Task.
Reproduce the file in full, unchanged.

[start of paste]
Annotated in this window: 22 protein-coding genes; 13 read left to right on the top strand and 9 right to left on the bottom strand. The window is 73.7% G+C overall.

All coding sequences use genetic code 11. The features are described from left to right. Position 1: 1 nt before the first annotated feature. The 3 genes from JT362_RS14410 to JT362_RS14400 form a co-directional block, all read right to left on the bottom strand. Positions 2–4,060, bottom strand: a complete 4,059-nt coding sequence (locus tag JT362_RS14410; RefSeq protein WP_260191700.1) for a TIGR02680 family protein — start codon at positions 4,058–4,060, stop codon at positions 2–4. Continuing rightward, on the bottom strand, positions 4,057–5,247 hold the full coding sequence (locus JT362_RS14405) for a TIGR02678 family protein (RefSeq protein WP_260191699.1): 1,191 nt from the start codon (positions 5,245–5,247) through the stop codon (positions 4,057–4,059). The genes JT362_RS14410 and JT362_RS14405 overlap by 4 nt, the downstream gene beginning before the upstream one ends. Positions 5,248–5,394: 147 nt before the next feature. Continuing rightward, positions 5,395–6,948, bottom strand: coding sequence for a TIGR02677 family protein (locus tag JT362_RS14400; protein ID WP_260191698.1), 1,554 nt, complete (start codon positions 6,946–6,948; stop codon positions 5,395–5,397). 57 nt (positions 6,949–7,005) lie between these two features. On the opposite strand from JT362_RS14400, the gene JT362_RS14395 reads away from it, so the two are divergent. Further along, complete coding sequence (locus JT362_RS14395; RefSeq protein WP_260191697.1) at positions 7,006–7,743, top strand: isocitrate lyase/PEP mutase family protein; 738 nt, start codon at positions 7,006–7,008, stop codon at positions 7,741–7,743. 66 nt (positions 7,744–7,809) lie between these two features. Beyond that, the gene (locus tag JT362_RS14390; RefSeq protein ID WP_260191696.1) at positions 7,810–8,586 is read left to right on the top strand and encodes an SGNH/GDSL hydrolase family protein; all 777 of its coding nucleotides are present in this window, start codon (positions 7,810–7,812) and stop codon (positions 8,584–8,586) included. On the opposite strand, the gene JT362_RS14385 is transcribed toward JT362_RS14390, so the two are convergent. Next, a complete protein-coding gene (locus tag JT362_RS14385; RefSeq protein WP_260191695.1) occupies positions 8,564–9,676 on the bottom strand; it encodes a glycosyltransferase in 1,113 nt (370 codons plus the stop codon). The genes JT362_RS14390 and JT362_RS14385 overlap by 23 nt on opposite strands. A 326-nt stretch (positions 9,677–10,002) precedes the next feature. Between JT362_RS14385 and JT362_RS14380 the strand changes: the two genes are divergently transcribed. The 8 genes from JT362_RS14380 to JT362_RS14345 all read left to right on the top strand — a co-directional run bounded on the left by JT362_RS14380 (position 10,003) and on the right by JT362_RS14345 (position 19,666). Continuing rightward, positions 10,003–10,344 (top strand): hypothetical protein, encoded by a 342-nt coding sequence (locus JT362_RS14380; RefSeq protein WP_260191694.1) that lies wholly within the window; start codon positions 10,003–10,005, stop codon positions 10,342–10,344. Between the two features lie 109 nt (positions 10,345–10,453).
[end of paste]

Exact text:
Annotated in this window: 22 protein-coding genes; 13 read left to right on the top strand and 9 right to left on the bottom strand. The window is 73.7% G+C overall.

All coding sequences use genetic code 11. The features are described from left to right. Position 1: 1 nt before the first annotated feature. The 3 genes from JT362_RS14410 to JT362_RS14400 form a co-directional block, all read right to left on the bottom strand. Positions 2–4,060, bottom strand: a complete 4,059-nt coding sequence (locus tag JT362_RS14410; RefSeq protein WP_260191700.1) for a TIGR02680 family protein — start codon at positions 4,058–4,060, stop codon at positions 2–4. Continuing rightward, on the bottom strand, positions 4,057–5,247 hold the full coding sequence (locus JT362_RS14405) for a TIGR02678 family protein (RefSeq protein WP_260191699.1): 1,191 nt from the start codon (positions 5,245–5,247) through the stop codon (positions 4,057–4,059). The genes JT362_RS14410 and JT362_RS14405 overlap by 4 nt, the downstream gene beginning before the upstream one ends. Positions 5,248–5,394: 147 nt before the next feature. Continuing rightward, positions 5,395–6,948, bottom strand: coding sequence for a TIGR02677 family protein (locus tag JT362_RS14400; protein ID WP_260191698.1), 1,554 nt, complete (start codon positions 6,946–6,948; stop codon positions 5,395–5,397). 57 nt (positions 6,949–7,005) lie between these two features. On the opposite strand from JT362_RS14400, the gene JT362_RS14395 reads away from it, so the two are divergent. Further along, complete coding sequence (locus JT362_RS14395; RefSeq protein WP_260191697.1) at positions 7,006–7,743, top strand: isocitrate lyase/PEP mutase family protein; 738 nt, start codon at positions 7,006–7,008, stop codon at positions 7,741–7,743. 66 nt (positions 7,744–7,809) lie between these two features. Beyond that, the gene (locus tag JT362_RS14390; RefSeq protein ID WP_260191696.1) at positions 7,810–8,586 is read left to right on the top strand and encodes an SGNH/GDSL hydrolase family protein; all 777 of its coding nucleotides are present in this window, start codon (positions 7,810–7,812) and stop codon (positions 8,584–8,586) included. On the opposite strand, the gene JT362_RS14385 is transcribed toward JT362_RS14390, so the two are convergent. Next, a complete protein-coding gene (locus tag JT362_RS14385; RefSeq protein WP_260191695.1) occupies positions 8,564–9,676 on the bottom strand; it encodes a glycosyltransferase in 1,113 nt (370 codons plus the stop codon). The genes JT362_RS14390 and JT362_RS14385 overlap by 23 nt on opposite strands. A 326-nt stretch (positions 9,677–10,002) precedes the next feature. Between JT362_RS14385 and JT362_RS14380 the strand changes: the two genes are divergently transcribed. The 8 genes from JT362_RS14380 to JT362_RS14345 all read left to right on the top strand — a co-directional run bounded on the left by JT362_RS14380 (position 10,003) and on the right by JT362_RS14345 (position 19,666). Continuing rightward, positions 10,003–10,344 (top strand): hypothetical protein, encoded by a 342-nt coding sequence (locus JT362_RS14380; RefSeq protein WP_260191694.1) that lies wholly within the window; start codon positions 10,003–10,005, stop codon positions 10,342–10,344. Between the two features lie 109 nt (positions 10,345–10,453).